Fishing the Big O, Lake Ontario
Cayuga County has a vast number of lakes and waterways teaming with fish. The largest body that lies partially in Cayuga County is Lake Ontario.
Lake Ontario is not only the widest-sweeping lake, but also has the greatest spectrum of fish in its waters. From cold water fish such as trout and salmon, it also holds world class fishing for vast schools of warm water fish such as both bass, northern pike, muskie, walleye and panfish.
The village of Fair Haven and specifically Fair Haven State Park, is the place to start either your cold or warm water fishing trip. The neat thing about the Fair Haven Park area is that if the big lake is too rough to venture out into, you can fish in the connecting Sterling Pond out of the wind. At the park you can rent a cabin or campground site and also rent a boat for the pond area.
Spring: Springtime on Lake Ontario signals the start of great fishing for 2 species. Area anglers flock to these waters to experience the fantastic lake fishing for shallow water brown trout and yellow perch in the back bays.
Trophy brown trout can be caught in the warming shallows trolling and casting lures such as Lucky Craft Pointer 100 and 78 stickbaits, spoons and others. The break wall at Fair Haven State Park can be very good as well on certain days for these fish.
Try fishing for the best tasting fish in fresh water, the yellow perch in the back bay ponds using live bait such as small fat head minnows and others. Lures such as small hair jigs and crappie grubs can catch you limit as well. As the water warms up later in the spring season, lures such as small stickbaits like Lucky Craft Pointers in sizes 65 and 78 work great. May 1 is the new New York opening dates for northern pike and walleye seasons.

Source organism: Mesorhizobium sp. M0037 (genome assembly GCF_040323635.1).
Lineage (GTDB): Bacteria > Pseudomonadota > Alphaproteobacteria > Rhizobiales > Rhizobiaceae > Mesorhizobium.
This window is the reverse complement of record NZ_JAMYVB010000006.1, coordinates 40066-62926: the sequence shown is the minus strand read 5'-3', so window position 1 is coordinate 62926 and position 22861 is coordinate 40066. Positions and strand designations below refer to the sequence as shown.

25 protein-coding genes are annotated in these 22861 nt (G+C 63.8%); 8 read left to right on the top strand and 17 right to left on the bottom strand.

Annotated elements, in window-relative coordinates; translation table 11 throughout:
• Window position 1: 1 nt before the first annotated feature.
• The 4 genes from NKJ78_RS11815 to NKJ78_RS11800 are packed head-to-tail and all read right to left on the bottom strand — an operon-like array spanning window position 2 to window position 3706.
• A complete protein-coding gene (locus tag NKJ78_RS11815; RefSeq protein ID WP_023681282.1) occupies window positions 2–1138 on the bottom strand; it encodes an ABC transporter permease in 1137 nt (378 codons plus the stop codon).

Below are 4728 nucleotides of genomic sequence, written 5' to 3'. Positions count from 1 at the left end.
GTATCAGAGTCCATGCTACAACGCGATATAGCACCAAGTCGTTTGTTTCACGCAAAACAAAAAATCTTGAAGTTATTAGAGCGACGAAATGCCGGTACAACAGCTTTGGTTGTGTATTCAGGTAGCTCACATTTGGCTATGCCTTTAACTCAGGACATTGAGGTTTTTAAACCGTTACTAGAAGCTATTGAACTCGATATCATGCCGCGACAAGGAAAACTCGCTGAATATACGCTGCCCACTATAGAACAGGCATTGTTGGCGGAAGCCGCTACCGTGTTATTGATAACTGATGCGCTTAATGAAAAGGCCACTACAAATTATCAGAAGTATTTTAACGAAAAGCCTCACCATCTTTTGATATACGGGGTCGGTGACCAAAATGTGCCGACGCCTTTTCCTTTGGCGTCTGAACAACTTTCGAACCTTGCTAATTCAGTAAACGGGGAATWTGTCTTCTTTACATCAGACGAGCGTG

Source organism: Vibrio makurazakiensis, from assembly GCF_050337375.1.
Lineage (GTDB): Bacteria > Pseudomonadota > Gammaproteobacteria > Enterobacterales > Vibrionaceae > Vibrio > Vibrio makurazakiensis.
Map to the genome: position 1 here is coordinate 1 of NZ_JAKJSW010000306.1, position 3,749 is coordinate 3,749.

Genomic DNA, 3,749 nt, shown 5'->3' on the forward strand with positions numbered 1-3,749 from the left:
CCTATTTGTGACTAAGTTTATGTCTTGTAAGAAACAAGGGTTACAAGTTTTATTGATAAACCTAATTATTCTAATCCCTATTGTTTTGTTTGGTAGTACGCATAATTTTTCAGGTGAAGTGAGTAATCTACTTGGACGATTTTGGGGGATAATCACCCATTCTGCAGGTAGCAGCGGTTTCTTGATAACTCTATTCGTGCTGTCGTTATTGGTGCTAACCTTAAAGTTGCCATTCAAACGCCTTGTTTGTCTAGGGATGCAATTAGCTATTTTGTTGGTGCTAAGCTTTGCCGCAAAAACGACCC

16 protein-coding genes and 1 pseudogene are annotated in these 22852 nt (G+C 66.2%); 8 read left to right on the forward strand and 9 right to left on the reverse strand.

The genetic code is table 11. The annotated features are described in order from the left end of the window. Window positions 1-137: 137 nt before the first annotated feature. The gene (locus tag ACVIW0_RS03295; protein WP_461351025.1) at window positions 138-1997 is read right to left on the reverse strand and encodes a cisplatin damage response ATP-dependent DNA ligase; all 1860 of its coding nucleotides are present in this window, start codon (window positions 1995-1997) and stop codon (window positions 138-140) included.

Summer: Early summer signals the start of world class warm water fishing on Lake Ontario. The new opening date for bass season in New York state is now June 15.
Anglers experience great bass fishing for largemouth bass in the back bay areas. When the fish are in the shallows, try twitching Lucky Craft stickbaits in the sizes mentioned in the shad or panfish patterns. Magical smallmouth bass fishing is available in Lake Ontario. Early fishing revolves around fishing on rocky shoal areas. Try casting various bass lures such as spinnerbaits, crankbaits and top waters for active fish. If the action slows down use tube or hair jigs, grubs and Ned rigs. Drifting with live bait such as minnows and crawfish catch lots of smallies as well.
As the water warms, trout and salmon move out to deeper, cooler waters. Try trolling out deep for lake trout, salmon and steelhead.
Fall: During early late summer and early fall, great numbers of Lake Ontario chinook and coho salmon start to stage in the stream and river mouths in anticipation to spawn. The fish can be caught by trolling spoons and cut bait rigs on the flats. When the waters start to school, the big schools start to run the areas mentioned to do their spawning ritual. Anglers score well with real and imitation egg sacks, along with various flies. Lake areas such as points in the fall also hold good numbers of spawning lake trout that can be caught either trolling or by vertical jigging.
Fall is also the time of year when warm water fish such as pike, bass and muskie feed well before the winter slow down period. Try fishing the back bay areas with bass lures for not only largemouth bass but northern pike as well.
Winter: Fishing during the winter out on the main lake is usually not very good to the wind and weather which can make it very dangerous. Once the back bays freeze over safe enough in January, anglers score well on northern pike and yellow perch. Pike can be caught well on tip ups with minnows and perch are harvested by vertical jigging.
Lake Ontario is known as the “Big-O” to avid anglers. The O just may stand for the opportunities magically available for the lake anglers.